The language in the ad suggests to me that they'd like people with experience in Y but if you have something else that's close enough, that's fine too. They are going to ask you to demonstrate that what you know is close enough. It's a short coding test, not a huge project, and if it's interactive (collaborative editing tool) you can ask questions that are specific to the framework if needed. Not solving the problem isn't necessarily an automatic failure; if they hire you you're going to be figuring out Y on their dime, so it's reasonable for them to want to see how you approach it in a small exercise.

I was once in a similar situation -- I applied for a tech-writing position, they said there'll be a short coding exercise in my choice of languages A, B, or C, and I chose one that I've used and then brushed up on it in the week before the interview. Could I flawlessly do all the likely questions they might ask me? Definitely not. Did I think I could show reasonable results (calibrated for the position, which wasn't a developer role)? Yes.

I had to spend some time brushing up. You would have to spend some time learning the basics of Y framework. Some companies or positions aren't going to be worth the effort; I had other reasons to consider the position I was applying for to be a good fit, so I was willing to spend some extra time on it. There are definitely companies for whom I would not have done that, and then I'd decide whether to do my best with what I currently know or withdraw from consideration.

Everything you're asked, or asked to do, in an interview is relevant to the person asking it, but that doesn't mean that there is one correct answer and anything short of it fails the interview. They're trying to test the waters with you and a framework you said you don't know, when you said you know another one (implying there are transferable skills).

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So they know you've never used Y framework but they still want you to come back for a followup interview and a code test. They told you in advance what they would be testing you on and are giving you some time to prepare. This sounds to me like you made a good enough first impression that they're willing to look past the framework and give you a chance based on your intelligence and general knowledge. What they're testing now is your ability to pick up new skills and adapt to new situations. I'm sure they don't expect you to become an expert on Y over night but it's fair for them to ask you to learn the basics and to be able to effectively leverage available resources to get things done.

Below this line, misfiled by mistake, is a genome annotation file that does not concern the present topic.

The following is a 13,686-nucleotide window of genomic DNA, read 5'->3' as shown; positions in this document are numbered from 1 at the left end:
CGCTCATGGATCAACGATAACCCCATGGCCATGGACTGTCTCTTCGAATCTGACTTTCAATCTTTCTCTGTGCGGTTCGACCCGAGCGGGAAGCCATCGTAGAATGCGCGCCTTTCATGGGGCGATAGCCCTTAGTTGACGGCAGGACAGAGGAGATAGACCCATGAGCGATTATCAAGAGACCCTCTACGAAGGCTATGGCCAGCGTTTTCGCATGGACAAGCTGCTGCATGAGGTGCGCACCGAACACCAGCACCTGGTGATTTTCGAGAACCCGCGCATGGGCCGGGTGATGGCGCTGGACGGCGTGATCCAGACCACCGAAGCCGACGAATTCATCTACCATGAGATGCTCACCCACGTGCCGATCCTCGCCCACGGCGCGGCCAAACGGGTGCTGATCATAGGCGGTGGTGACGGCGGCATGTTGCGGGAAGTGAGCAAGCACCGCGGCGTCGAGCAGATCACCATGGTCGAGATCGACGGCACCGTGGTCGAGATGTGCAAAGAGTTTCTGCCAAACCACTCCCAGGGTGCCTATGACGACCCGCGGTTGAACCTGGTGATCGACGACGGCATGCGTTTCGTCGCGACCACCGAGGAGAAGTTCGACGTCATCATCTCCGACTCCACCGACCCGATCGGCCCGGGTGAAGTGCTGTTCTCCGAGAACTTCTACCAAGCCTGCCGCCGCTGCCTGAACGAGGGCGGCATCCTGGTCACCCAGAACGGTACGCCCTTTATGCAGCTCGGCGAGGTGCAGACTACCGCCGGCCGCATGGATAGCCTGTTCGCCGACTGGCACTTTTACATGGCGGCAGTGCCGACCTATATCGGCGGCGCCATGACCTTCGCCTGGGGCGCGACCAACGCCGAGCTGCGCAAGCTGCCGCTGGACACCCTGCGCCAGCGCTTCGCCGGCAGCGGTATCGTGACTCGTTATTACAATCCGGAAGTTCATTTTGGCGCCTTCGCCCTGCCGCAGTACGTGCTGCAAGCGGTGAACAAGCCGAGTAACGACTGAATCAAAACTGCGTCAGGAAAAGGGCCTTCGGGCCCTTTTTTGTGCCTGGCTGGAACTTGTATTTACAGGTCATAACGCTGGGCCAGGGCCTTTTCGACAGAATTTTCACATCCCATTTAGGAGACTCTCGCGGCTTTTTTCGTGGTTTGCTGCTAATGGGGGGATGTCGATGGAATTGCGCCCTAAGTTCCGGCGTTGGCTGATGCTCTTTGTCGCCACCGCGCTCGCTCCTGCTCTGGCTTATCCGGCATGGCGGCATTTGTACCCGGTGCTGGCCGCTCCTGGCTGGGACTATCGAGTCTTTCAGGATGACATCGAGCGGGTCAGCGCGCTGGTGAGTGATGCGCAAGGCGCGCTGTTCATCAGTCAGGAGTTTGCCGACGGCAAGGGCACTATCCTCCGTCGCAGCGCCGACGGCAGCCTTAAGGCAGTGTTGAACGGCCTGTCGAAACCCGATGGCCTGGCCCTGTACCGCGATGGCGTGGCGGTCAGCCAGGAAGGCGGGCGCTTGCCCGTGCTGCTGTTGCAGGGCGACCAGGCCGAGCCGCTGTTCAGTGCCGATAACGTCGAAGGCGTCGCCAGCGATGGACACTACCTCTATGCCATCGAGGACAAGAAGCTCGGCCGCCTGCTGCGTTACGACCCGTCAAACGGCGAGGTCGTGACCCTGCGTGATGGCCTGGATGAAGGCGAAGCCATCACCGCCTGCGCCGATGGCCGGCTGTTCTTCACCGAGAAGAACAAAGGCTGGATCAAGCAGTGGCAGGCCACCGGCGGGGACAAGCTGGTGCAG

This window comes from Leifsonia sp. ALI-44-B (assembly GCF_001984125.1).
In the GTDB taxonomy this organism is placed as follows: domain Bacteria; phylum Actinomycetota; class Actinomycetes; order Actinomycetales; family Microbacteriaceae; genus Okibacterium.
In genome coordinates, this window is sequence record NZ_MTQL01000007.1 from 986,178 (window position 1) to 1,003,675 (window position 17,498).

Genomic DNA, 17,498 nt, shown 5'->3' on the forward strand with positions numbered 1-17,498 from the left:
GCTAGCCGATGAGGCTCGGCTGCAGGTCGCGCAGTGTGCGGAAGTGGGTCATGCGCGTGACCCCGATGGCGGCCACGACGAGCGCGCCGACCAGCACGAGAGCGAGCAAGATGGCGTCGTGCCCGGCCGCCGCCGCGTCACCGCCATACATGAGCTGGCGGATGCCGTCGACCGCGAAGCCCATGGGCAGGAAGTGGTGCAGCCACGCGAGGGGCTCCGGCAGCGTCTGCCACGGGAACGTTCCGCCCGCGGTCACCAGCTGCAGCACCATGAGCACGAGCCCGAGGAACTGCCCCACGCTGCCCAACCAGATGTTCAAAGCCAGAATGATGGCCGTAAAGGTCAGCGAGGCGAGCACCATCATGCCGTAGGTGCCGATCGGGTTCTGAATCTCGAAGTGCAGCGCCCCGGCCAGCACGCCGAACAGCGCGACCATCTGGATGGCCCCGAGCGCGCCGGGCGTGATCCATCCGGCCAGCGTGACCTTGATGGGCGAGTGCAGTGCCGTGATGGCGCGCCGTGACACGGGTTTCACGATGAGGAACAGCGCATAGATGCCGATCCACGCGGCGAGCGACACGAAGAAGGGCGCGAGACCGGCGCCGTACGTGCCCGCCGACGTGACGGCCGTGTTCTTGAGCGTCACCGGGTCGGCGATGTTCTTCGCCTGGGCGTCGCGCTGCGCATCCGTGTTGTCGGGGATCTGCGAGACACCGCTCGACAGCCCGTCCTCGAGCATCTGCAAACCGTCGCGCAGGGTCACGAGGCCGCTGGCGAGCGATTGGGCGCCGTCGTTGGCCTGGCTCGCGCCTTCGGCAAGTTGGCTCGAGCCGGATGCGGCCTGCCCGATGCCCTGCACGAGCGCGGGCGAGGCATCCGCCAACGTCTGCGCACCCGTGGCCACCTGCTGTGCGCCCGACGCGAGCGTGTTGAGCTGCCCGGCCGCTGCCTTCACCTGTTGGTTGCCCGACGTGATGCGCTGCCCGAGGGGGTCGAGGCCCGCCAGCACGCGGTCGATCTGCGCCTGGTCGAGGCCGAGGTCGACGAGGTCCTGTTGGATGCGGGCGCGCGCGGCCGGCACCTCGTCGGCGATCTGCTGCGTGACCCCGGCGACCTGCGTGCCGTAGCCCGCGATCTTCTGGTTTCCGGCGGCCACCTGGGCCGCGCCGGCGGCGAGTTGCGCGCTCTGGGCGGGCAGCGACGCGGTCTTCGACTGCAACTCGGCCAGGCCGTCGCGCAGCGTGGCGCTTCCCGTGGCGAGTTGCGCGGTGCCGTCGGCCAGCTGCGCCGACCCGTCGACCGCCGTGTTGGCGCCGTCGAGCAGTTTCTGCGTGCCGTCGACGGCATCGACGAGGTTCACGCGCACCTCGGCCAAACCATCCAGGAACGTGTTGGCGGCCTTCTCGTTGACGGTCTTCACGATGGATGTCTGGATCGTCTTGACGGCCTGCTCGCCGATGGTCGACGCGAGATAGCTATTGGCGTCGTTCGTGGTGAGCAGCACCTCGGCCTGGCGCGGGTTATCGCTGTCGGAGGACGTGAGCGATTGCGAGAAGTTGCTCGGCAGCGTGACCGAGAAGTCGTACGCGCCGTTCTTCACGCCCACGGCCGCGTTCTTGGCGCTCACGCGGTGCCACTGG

So, if you think the job is a good fit, spend some time studying the framework and do the best you can. If not, thank them for the opportunity and move on. Frameworks come and go but strong minds are a rare commodity and it sounds like the interviewers understand this.

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The rest of the interview went fine and he explained that the next interview would be related to theory, followed by a short coding test with Y framework if I passed the theory interview.

[...]

However, if that's the case I don't know why they would give me a coding challenge that uses it. Obviously, I most likely won't do well. Is this a red flag?

I think that they were explicit enough, what you had to do was to learn it, if you wanted the job, then do the test. Obviously if you don't want to learn what everyone else is using they won't change their way to accommodate you.

It's up to you to adapt yourself and then propose possible improvements once you're in.

They are no red flag, it was stated in the description that they were using that framework and you applied, this was to be expected.

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That's exactly how I got my current job. They want a good developer who can easily learn new stuff. I don't see any red flag at all.